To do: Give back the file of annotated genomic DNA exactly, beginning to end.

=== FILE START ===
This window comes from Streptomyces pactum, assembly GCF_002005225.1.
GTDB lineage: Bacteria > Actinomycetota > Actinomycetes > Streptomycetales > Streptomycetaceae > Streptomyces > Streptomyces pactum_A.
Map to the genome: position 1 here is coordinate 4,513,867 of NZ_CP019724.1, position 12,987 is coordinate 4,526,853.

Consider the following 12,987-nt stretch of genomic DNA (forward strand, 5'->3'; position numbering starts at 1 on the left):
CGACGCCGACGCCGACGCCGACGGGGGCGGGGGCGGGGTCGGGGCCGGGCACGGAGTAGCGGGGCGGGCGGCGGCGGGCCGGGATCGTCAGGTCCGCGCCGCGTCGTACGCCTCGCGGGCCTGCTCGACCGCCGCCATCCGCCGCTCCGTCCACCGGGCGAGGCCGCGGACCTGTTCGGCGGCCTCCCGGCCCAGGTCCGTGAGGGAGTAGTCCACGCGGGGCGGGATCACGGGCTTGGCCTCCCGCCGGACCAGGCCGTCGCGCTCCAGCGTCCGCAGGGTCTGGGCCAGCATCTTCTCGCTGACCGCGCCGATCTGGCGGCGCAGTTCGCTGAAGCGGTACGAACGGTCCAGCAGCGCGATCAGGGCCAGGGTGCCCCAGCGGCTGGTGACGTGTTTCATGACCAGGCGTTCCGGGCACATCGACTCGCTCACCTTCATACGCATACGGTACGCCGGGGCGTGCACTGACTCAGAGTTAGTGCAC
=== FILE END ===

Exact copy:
This window comes from Streptomyces pactum, assembly GCF_002005225.1.
GTDB lineage: Bacteria > Actinomycetota > Actinomycetes > Streptomycetales > Streptomycetaceae > Streptomyces > Streptomyces pactum_A.
Map to the genome: position 1 here is coordinate 4,513,867 of NZ_CP019724.1, position 12,987 is coordinate 4,526,853.

Consider the following 12,987-nt stretch of genomic DNA (forward strand, 5'->3'; position numbering starts at 1 on the left):
CGACGCCGACGCCGACGCCGACGGGGGCGGGGGCGGGGTCGGGGCCGGGCACGGAGTAGCGGGGCGGGCGGCGGCGGGCCGGGATCGTCAGGTCCGCGCCGCGTCGTACGCCTCGCGGGCCTGCTCGACCGCCGCCATCCGCCGCTCCGTCCACCGGGCGAGGCCGCGGACCTGTTCGGCGGCCTCCCGGCCCAGGTCCGTGAGGGAGTAGTCCACGCGGGGCGGGATCACGGGCTTGGCCTCCCGCCGGACCAGGCCGTCGCGCTCCAGCGTCCGCAGGGTCTGGGCCAGCATCTTCTCGCTGACCGCGCCGATCTGGCGGCGCAGTTCGCTGAAGCGGTACGAACGGTCCAGCAGCGCGATCAGGGCCAGGGTGCCCCAGCGGCTGGTGACGTGTTTCATGACCAGGCGTTCCGGGCACATCGACTCGCTCACCTTCATACGCATACGGTACGCCGGGGCGTGCACTGACTCAGAGTTAGTGCAC